2. Loss damage waiver (LDW)/Collision damage waiver (CDW): This is not insurance, but rather coverage they are offering by way of a document that you sign, alleviating your financial responsibility should your rental vehicle be damaged or stolen. This also encompasses loss of use coverage if the rental company charges you for time the damaged car could not be used while being repaired. It’s important to note that the LDW portion may become void if the incident that caused the damage was due to reckless behavior, speeding, or the rental vehicle being driven on unpaved roads.
  3. Personal accident insurance: This is meant to cover the driver and any passengers within the rented vehicle for any medical bills caused by an auto accident. This coverage may be useful if you do not carry health insurance or personal injury protection insurance.
  4. Personal effects coverage: This covers any personal belongings that are stolen from your rental vehicle. Remember, if you already have renters or homeowners’ insurance, this may already be covered under your policy.

Overall, the coverage offered by rental car companies are oftentimes coverages you already pay for and have through your personal home and auto policies. To avoid paying for coverage you already have, review your policy with your agent before renting a vehicle.

One last avenue we may also suggest checking is if your credit card provider extends any type of rental car coverage. Many reputable credit card companies offer rental car insurance to their customers as a perk. To utilize this secondary form of coverage, they advise you to put the total amount of the rental car purchase on your credit card. When doing so, many credit card companies will require you to deny any insurance offered by the rental car company to access their coverage. In the event your rental car is in a covered incident, your credit card company may help cover costs of damage or theft up to a certain dollar amount. In short, call your credit card company, let them know you plan to rent a vehicle, and let them walk you through the coverage options they offer as well. In general, credit card rental insurance is classified as a secondary form of coverage so they may ask that you lean on your personal auto, homeowners, or rental coverage first.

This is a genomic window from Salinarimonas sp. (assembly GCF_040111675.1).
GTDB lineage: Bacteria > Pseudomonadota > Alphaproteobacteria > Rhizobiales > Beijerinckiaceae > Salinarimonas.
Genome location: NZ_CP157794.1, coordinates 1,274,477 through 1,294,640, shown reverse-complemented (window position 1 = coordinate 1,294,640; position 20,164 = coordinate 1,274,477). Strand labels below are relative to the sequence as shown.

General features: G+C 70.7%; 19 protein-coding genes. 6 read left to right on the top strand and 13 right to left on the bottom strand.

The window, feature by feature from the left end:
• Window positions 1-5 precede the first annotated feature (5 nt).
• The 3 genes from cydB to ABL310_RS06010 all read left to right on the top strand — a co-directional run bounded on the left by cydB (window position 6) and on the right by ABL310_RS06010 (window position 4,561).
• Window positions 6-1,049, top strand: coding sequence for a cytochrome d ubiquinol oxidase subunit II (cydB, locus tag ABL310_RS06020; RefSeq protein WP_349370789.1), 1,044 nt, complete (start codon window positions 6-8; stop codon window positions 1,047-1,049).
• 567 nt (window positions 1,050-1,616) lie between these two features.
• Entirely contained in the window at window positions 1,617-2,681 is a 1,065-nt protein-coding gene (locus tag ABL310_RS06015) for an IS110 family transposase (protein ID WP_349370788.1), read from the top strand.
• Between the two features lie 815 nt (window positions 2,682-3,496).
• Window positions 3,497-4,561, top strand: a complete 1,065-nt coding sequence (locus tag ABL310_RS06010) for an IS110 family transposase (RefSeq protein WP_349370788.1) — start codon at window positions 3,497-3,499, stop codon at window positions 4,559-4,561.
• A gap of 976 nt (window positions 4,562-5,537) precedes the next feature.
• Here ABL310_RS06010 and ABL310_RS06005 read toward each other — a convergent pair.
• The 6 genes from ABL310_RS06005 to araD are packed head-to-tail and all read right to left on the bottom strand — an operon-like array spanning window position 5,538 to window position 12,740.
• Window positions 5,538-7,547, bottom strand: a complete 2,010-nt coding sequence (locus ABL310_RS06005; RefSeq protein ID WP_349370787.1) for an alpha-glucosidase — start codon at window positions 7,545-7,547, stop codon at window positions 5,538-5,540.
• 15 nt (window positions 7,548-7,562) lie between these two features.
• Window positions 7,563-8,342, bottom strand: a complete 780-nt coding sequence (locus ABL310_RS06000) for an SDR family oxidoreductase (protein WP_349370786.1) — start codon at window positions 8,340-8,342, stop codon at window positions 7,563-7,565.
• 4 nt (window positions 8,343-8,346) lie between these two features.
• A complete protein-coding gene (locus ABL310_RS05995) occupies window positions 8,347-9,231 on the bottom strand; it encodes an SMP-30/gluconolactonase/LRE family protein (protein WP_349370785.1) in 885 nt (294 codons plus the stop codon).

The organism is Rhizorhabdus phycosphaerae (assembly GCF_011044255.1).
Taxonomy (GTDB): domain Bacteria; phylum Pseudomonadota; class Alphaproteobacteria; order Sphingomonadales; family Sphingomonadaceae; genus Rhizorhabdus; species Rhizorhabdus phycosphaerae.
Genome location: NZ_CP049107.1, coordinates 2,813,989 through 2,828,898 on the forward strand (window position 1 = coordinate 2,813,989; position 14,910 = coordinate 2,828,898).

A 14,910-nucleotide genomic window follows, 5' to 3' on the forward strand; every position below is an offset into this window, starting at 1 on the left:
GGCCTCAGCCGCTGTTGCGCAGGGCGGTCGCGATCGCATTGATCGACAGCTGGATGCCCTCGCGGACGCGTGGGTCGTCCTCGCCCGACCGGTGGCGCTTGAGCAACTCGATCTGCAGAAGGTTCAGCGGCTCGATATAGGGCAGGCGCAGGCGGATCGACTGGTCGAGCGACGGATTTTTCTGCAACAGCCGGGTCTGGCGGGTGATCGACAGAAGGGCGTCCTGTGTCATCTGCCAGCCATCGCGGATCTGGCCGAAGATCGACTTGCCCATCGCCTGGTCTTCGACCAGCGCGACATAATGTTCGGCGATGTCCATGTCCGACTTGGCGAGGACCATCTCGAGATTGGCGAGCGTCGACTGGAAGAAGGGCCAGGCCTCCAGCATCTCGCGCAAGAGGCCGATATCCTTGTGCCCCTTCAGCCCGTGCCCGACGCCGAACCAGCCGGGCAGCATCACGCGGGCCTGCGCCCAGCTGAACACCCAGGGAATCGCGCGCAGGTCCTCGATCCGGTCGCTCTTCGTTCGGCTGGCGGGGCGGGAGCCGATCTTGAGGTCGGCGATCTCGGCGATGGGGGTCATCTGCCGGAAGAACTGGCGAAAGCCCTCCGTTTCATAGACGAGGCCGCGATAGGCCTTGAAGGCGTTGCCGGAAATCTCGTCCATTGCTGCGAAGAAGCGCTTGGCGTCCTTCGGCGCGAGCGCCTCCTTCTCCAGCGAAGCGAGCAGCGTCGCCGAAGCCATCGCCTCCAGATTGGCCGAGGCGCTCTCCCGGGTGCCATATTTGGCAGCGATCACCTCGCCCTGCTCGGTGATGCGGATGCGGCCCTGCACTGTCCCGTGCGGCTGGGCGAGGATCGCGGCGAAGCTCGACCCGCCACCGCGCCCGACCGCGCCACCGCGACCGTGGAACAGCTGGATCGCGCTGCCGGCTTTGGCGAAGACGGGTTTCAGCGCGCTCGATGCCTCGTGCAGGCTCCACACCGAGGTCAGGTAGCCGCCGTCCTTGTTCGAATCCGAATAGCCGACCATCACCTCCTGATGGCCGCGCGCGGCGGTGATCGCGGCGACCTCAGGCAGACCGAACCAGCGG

As you can see, an independent insurance agent can be a valuable resource when it comes to understanding rental car coverage. They can help you assess your insurance needs, review your policy, and explore other options for coverage. An independent agent can also help you understand the risks associated with declining rental car coverage. If you're involved in an accident while driving a rental car, you could be responsible for paying for damages and other costs out of pocket. An independent agent can help you weigh the potential costs of purchasing additional coverage against the potential costs of being uninsured. If you're planning to rent a car soon, consider reaching out to an independent agent to help you navigate the complexities of rental car insurance. If you do not currently work with an independent insurance agent and would like to experience the value firsthand, please visit us at

Written by Kellie Eastham - Vice President of Personal Lines at Dimond Bros. Insurance

This article is not intended to be exhaustive, nor should any discussion or opinions be construed as legal advice. Readers should contact legal counsel or an insurance professional for appropriate advice.